Carl Crawford Tells Us Why He Feels The Whole Situation With Roc Nation And Megan Thee Stallion Is A ‘Stick Up’

The road to becoming a superstar musician can be a tough one, especially if you’re on the independent music grind. In Houston, former pro baseball player Carl Crawford attempted to change that for the city when he launched his indie label 1501 Certified Entertainment to help the city’s tricky music scene — and just so happened to catapult the career of Megan Thee Stallion to mainstream heights. It happened faster than anyone could process.

Now, he’s being sued by the Fever artist to get out of her contract after she took to Instagram this week to claim that the label was blocking the release of her debut studio album, Suga, which is slated to drop March 6. She describes the terms of her contract with 1501 as “greedy” because 1501 gets a greater slice of the profit pie, as well as a percentage of her show money. The main issue is with the 60/40 split, where 1501 gets 60 percent of profits and she gets 40 percent. She also signed a four-album deal.

Whether or not the deal is “bad” is subjective, but clearly Megan wants out and her #FREETHEESTALLION campaign is in full effect. She signed a deal with Jay-Z’s Roc Nation to represent her and manage her career and the company’s lawyers immediately went to Crawford demanding a contract renegotiation, but he refuses to bend and is asking Jay-Z to pull up recording contracts of the artists they have previously signed for comparison. Crawford alleges that he’s spent over $1.5 million on Megan’s career and says he has the receipts to prove it.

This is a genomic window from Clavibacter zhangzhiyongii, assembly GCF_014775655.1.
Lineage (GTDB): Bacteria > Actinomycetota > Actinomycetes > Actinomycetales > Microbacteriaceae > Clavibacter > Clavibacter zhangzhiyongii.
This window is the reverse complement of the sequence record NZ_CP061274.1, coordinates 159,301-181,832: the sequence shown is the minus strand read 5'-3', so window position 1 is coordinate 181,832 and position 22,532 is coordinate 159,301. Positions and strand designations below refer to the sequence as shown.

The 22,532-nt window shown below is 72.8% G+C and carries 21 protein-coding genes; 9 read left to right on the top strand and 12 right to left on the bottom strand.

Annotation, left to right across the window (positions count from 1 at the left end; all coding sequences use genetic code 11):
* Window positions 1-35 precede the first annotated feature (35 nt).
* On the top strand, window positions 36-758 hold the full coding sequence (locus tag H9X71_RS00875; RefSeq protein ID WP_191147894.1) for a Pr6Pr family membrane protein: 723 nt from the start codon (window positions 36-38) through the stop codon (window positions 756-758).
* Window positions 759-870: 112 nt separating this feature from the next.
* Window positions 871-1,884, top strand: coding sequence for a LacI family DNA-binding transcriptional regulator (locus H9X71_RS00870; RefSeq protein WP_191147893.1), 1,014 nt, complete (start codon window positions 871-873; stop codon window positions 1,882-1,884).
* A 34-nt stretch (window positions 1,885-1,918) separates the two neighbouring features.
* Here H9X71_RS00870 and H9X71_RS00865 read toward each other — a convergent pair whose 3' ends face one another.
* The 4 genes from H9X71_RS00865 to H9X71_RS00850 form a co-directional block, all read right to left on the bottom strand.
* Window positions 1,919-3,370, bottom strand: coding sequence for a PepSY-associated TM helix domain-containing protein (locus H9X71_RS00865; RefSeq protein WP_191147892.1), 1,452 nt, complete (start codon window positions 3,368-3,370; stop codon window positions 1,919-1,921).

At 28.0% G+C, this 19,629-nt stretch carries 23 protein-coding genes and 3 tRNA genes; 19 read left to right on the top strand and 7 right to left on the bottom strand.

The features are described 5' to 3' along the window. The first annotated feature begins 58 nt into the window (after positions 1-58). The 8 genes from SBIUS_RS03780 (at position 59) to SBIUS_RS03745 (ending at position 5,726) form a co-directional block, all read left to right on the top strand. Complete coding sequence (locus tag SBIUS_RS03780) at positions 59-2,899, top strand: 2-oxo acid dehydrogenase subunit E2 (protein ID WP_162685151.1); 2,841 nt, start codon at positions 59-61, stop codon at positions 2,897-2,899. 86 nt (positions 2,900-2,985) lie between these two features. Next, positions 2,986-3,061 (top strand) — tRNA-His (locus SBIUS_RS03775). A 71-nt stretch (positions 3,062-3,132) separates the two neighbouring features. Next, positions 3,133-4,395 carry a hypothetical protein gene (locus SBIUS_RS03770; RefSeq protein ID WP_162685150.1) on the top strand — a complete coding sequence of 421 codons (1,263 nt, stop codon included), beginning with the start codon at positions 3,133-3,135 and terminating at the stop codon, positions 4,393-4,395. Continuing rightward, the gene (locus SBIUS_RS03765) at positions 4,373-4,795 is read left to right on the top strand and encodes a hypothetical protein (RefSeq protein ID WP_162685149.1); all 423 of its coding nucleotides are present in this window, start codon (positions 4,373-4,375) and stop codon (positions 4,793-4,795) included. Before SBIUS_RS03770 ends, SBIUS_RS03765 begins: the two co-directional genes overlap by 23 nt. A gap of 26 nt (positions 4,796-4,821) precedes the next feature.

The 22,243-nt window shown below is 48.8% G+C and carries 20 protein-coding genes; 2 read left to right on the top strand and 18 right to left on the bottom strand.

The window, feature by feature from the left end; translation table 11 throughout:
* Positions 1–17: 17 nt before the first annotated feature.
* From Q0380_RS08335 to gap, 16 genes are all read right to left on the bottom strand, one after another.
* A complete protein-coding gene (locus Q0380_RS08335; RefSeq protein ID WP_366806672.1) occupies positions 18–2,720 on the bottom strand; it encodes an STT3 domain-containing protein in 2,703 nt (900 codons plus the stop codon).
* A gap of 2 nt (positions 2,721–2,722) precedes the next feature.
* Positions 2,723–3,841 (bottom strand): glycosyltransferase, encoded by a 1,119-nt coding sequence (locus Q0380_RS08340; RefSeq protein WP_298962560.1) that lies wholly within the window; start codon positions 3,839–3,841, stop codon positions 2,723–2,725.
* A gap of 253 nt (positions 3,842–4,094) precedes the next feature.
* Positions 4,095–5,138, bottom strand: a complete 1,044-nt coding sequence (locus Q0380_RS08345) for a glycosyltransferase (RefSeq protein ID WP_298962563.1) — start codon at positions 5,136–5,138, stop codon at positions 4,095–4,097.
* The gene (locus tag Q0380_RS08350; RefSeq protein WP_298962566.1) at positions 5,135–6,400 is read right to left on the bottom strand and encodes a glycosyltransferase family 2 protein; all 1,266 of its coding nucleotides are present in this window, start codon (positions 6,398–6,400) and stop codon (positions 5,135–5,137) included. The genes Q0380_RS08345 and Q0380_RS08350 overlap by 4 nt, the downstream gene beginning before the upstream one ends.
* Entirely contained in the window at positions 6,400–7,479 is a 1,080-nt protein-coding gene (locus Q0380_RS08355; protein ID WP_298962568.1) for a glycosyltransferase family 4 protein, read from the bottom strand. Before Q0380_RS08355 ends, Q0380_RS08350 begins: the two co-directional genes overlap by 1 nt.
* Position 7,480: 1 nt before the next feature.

Acknowledging he doesn’t know much about the music industry, Crawford left Megan’s career in the hands of his childhood friend T. Farris, who took the burgeoning rap star to Roc Nation and left him out the deal. (T. Farris reportedly did something similar while at Houston’s iconic indie rap label Swishahouse.)

I got the chance to speak with Crawford at his Houston estate about the situation and the 5th Ward native dives into the intricacies of Megan’s recording contract and if they can ever reconcile.

What made you jump from baseball to music?

You know, just being from Houston, it was something that I wanted to be a part of. Getting out of baseball, I had to find a way to get reacquainted. I like the music culture here in Houston because we have such a rich tradition.

How long have you been doing music now?

Since 2016. Really, 2017, that’s when we really got going. So about three years now.